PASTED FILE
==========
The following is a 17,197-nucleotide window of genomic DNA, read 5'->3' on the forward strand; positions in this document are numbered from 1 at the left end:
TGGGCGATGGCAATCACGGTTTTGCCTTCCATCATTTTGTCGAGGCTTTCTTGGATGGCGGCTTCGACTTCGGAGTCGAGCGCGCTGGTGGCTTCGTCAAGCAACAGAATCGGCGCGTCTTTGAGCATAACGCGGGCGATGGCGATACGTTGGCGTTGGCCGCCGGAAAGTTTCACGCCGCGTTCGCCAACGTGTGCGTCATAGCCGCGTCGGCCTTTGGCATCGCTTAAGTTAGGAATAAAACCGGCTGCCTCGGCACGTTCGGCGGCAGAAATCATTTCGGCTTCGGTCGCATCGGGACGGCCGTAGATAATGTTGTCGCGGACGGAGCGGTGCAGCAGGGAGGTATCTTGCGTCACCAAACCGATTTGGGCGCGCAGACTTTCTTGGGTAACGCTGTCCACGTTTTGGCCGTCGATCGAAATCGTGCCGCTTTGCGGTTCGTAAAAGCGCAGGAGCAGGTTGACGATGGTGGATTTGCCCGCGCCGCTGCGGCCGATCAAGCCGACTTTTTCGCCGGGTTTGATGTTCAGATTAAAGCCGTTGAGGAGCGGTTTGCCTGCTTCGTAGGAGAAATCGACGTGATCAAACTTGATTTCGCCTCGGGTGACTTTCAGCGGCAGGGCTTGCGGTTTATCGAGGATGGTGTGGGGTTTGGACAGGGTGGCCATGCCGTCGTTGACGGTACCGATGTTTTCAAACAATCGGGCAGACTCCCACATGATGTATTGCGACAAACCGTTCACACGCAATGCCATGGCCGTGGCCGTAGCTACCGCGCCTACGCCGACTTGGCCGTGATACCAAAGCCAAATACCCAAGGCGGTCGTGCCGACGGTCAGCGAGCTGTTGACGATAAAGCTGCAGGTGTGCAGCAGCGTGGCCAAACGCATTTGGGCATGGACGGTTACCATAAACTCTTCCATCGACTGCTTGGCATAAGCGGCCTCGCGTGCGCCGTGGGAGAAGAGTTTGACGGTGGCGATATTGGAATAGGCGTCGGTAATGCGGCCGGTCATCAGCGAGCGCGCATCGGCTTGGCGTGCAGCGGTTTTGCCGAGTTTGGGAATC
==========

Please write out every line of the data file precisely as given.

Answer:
The following is a 17,197-nucleotide window of genomic DNA, read 5'->3' on the forward strand; positions in this document are numbered from 1 at the left end:
TGGGCGATGGCAATCACGGTTTTGCCTTCCATCATTTTGTCGAGGCTTTCTTGGATGGCGGCTTCGACTTCGGAGTCGAGCGCGCTGGTGGCTTCGTCAAGCAACAGAATCGGCGCGTCTTTGAGCATAACGCGGGCGATGGCGATACGTTGGCGTTGGCCGCCGGAAAGTTTCACGCCGCGTTCGCCAACGTGTGCGTCATAGCCGCGTCGGCCTTTGGCATCGCTTAAGTTAGGAATAAAACCGGCTGCCTCGGCACGTTCGGCGGCAGAAATCATTTCGGCTTCGGTCGCATCGGGACGGCCGTAGATAATGTTGTCGCGGACGGAGCGGTGCAGCAGGGAGGTATCTTGCGTCACCAAACCGATTTGGGCGCGCAGACTTTCTTGGGTAACGCTGTCCACGTTTTGGCCGTCGATCGAAATCGTGCCGCTTTGCGGTTCGTAAAAGCGCAGGAGCAGGTTGACGATGGTGGATTTGCCCGCGCCGCTGCGGCCGATCAAGCCGACTTTTTCGCCGGGTTTGATGTTCAGATTAAAGCCGTTGAGGAGCGGTTTGCCTGCTTCGTAGGAGAAATCGACGTGATCAAACTTGATTTCGCCTCGGGTGACTTTCAGCGGCAGGGCTTGCGGTTTATCGAGGATGGTGTGGGGTTTGGACAGGGTGGCCATGCCGTCGTTGACGGTACCGATGTTTTCAAACAATCGGGCAGACTCCCACATGATGTATTGCGACAAACCGTTCACACGCAATGCCATGGCCGTGGCCGTAGCTACCGCGCCTACGCCGACTTGGCCGTGATACCAAAGCCAAATACCCAAGGCGGTCGTGCCGACGGTCAGCGAGCTGTTGACGATAAAGCTGCAGGTGTGCAGCAGCGTGGCCAAACGCATTTGGGCATGGACGGTTACCATAAACTCTTCCATCGACTGCTTGGCATAAGCGGCCTCGCGTGCGCCGTGGGAGAAGAGTTTGACGGTGGCGATATTGGAATAGGCGTCGGTAATGCGGCCGGTCATCAGCGAGCGCGCATCGGCTTGGCGTGCAGCGGTTTTGCCGAGTTTGGGAATC